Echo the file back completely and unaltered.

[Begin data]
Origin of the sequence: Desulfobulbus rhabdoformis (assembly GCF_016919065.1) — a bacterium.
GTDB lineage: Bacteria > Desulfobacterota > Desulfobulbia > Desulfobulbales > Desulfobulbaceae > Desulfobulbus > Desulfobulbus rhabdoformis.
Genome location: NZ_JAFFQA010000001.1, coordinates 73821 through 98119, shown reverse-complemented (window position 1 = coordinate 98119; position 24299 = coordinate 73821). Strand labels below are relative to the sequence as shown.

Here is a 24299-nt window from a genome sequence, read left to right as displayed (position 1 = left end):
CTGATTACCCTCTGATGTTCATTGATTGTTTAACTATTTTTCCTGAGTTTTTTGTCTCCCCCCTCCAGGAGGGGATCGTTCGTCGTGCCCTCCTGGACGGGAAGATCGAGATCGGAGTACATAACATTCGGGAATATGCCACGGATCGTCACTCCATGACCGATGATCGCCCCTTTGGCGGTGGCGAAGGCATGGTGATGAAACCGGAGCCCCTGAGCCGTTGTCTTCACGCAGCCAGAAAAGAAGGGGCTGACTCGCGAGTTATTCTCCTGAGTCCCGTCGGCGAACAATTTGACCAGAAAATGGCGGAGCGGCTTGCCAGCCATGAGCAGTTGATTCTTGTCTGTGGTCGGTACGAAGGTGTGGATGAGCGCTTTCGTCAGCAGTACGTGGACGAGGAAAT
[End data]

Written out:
Origin of the sequence: Desulfobulbus rhabdoformis (assembly GCF_016919065.1) — a bacterium.
GTDB lineage: Bacteria > Desulfobacterota > Desulfobulbia > Desulfobulbales > Desulfobulbaceae > Desulfobulbus > Desulfobulbus rhabdoformis.
Genome location: NZ_JAFFQA010000001.1, coordinates 73821 through 98119, shown reverse-complemented (window position 1 = coordinate 98119; position 24299 = coordinate 73821). Strand labels below are relative to the sequence as shown.

Here is a 24299-nt window from a genome sequence, read left to right as displayed (position 1 = left end):
CTGATTACCCTCTGATGTTCATTGATTGTTTAACTATTTTTCCTGAGTTTTTTGTCTCCCCCCTCCAGGAGGGGATCGTTCGTCGTGCCCTCCTGGACGGGAAGATCGAGATCGGAGTACATAACATTCGGGAATATGCCACGGATCGTCACTCCATGACCGATGATCGCCCCTTTGGCGGTGGCGAAGGCATGGTGATGAAACCGGAGCCCCTGAGCCGTTGTCTTCACGCAGCCAGAAAAGAAGGGGCTGACTCGCGAGTTATTCTCCTGAGTCCCGTCGGCGAACAATTTGACCAGAAAATGGCGGAGCGGCTTGCCAGCCATGAGCAGTTGATTCTTGTCTGTGGTCGGTACGAAGGTGTGGATGAGCGCTTTCGTCAGCAGTACGTGGACGAGGAAAT